Beep beep Richie!

The It reboot has experienced its fair share of production drama. Originally, this film was set to be True Detective director Cary Fukunaga’s baby. Fukunaga had planned on creating a two-part It reboot. He was set to write and direct both films, so he could bring his unique take on this Stephen King adaptation. Unfortunately, three weeks before the film was to begin shooting Fukunaga left the project due to creative differences with New Line.

In an interview with Variety he had this to say:

“I was trying to make an unconventional horror film. It didn’t fit into the algorithm of what they knew they could spend and make money back on based on not offending their standard genre audience. Our budget was perfectly fine. We were always hovering at the $32 million mark, which was their budget. It was the creative that we were really battling. It was two movies. They didn’t care about that. In the first movie, what I was trying to do was an elevated horror film with actual characters. They didn’t want any characters. They wanted archetypes and scares. I wrote the script. They wanted me to make a much more inoffensive, conventional script. But I don’t think you can do proper Stephen King and make it inoffensive.

When this news dropped a few months ago I was pretty bummed out. I’m not a huge fan of It by any means but I absolutely love Fukunaga’s work. The directorial style and vision he brought to the first season of True Detective is what made that season so successful (and why the second season was much less so). So when he discussed the vision he had for an unconventional adaptation of It I was 100% on board. However once the partnership between Fukunaga and New Line fell apart I wasn’t quite sure if any thing would come from this apparent failed reboot.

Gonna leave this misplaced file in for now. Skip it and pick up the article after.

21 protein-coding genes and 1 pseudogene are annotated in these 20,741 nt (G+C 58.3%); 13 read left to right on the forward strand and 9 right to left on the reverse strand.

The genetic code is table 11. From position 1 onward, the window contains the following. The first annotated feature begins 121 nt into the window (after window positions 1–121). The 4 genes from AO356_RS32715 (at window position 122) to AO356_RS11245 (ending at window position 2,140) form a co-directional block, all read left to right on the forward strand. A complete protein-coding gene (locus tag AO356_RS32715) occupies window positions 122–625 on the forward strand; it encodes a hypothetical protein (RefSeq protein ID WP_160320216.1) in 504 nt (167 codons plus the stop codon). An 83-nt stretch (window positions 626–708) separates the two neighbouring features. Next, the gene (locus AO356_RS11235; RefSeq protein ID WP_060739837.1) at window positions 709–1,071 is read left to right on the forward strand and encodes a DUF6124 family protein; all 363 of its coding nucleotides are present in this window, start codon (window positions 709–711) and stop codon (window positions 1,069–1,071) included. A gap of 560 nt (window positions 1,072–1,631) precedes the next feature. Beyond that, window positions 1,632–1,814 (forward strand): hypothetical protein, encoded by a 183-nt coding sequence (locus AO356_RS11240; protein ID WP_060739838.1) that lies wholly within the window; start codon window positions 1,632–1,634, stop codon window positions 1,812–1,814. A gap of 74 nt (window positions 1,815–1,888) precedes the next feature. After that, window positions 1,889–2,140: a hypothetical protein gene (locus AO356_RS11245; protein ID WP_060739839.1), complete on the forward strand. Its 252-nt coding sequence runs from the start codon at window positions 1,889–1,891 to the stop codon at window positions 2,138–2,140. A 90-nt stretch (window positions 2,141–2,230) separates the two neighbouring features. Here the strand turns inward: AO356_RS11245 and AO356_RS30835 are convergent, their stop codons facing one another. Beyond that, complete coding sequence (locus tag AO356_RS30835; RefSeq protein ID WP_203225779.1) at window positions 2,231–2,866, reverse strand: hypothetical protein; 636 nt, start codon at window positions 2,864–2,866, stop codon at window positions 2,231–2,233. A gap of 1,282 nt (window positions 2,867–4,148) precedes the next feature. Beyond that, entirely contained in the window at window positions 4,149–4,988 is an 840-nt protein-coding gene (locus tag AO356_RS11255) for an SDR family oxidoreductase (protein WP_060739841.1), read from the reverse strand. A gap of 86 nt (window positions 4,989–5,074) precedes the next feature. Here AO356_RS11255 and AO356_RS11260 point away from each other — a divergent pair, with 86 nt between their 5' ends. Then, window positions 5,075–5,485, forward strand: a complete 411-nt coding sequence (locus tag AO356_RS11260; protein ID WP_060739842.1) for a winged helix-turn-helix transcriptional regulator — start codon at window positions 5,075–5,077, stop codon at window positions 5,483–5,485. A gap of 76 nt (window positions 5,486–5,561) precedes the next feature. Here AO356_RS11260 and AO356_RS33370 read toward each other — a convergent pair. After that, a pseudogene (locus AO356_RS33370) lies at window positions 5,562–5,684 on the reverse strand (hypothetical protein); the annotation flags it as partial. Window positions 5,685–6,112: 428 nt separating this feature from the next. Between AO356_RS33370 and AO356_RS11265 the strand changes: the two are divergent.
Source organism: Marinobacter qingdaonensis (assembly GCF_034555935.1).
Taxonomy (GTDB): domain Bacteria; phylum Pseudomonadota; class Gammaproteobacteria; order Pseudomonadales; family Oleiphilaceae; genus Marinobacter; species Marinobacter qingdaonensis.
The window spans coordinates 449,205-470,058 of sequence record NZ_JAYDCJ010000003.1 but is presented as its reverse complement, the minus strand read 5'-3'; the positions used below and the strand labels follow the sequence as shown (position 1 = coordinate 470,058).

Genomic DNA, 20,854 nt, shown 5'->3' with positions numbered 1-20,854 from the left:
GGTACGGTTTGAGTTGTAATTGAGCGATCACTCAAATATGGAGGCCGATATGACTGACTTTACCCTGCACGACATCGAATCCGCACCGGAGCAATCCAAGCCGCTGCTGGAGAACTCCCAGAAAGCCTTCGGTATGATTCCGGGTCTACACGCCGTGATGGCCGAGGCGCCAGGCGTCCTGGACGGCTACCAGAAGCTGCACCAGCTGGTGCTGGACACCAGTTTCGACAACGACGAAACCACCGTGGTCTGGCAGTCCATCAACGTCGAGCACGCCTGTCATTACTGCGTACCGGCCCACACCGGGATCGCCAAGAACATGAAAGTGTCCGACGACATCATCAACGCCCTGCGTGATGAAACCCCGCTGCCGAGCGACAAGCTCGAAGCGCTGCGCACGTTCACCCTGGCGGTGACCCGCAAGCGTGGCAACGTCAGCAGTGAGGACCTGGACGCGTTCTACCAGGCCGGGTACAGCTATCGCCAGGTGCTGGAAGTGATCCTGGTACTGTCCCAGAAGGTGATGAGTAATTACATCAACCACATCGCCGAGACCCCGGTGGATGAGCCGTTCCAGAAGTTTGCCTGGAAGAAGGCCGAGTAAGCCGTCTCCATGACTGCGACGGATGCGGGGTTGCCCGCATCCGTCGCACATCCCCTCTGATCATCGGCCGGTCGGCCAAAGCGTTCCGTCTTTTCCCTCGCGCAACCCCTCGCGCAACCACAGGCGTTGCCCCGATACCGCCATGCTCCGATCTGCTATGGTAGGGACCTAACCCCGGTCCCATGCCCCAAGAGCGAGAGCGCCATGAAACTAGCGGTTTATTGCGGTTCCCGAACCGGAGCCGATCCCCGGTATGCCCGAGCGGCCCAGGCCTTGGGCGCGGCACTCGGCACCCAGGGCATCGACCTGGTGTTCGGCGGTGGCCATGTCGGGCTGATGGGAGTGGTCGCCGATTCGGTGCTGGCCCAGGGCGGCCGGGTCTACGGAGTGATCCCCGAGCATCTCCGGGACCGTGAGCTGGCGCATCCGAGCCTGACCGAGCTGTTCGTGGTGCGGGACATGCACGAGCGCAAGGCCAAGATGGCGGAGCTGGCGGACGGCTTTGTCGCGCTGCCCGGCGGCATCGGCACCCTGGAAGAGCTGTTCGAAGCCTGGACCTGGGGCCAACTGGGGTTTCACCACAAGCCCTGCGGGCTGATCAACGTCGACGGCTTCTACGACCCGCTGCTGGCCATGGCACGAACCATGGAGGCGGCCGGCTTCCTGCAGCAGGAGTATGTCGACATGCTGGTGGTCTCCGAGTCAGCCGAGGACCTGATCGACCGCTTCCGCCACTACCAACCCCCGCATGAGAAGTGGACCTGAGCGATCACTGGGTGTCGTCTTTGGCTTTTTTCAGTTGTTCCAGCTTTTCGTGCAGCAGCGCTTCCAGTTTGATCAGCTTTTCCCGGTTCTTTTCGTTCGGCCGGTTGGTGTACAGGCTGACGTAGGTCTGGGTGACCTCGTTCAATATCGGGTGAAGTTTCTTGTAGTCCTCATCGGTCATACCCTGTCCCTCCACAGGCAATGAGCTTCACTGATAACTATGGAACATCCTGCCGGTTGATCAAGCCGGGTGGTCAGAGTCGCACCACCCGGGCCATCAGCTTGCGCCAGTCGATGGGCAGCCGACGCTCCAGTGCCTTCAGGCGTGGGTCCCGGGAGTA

However, it has been revealed that Andy Muscietti (Mama)is set to direct the reboot and that Fukunaga’s script has been rewritten. In an interview with Collider producer Roy Lee had this to say about the project:

“It will hopefully be shooting later this year. We just got the California tax credit… Gary Doberman wrote the most recent draft working with Andy Muscetti, so it’s being envisioned as two movies.”

Later in the interview he confirmed that the film would indeed by rated R, and that they are still placing the finishing touches on the script.

I have to say I am still pretty disappointed that Fukunaga is not going to be the one to helm this project. From the sounds of it Fukunaga was setting out to make a fairly original horror film, where as the studio wanted something much more conventional. But that is the problem with the majority of modern horror films, they are almost all the same and rely on cheap scares and underdeveloped characters.

The horror genre is in a rut right now. Like comedy, it is one of the hardest genres to get right. I can count on one hand the number of horror films to come out in the last decade that I actually consider to be quality movies. From the sounds of this reboot, it seems it is going to fall into the same trappings as other cheaply made horror, and that is a shame. New Line is really going to need to do a good job of selling this film to me before I get on board again.

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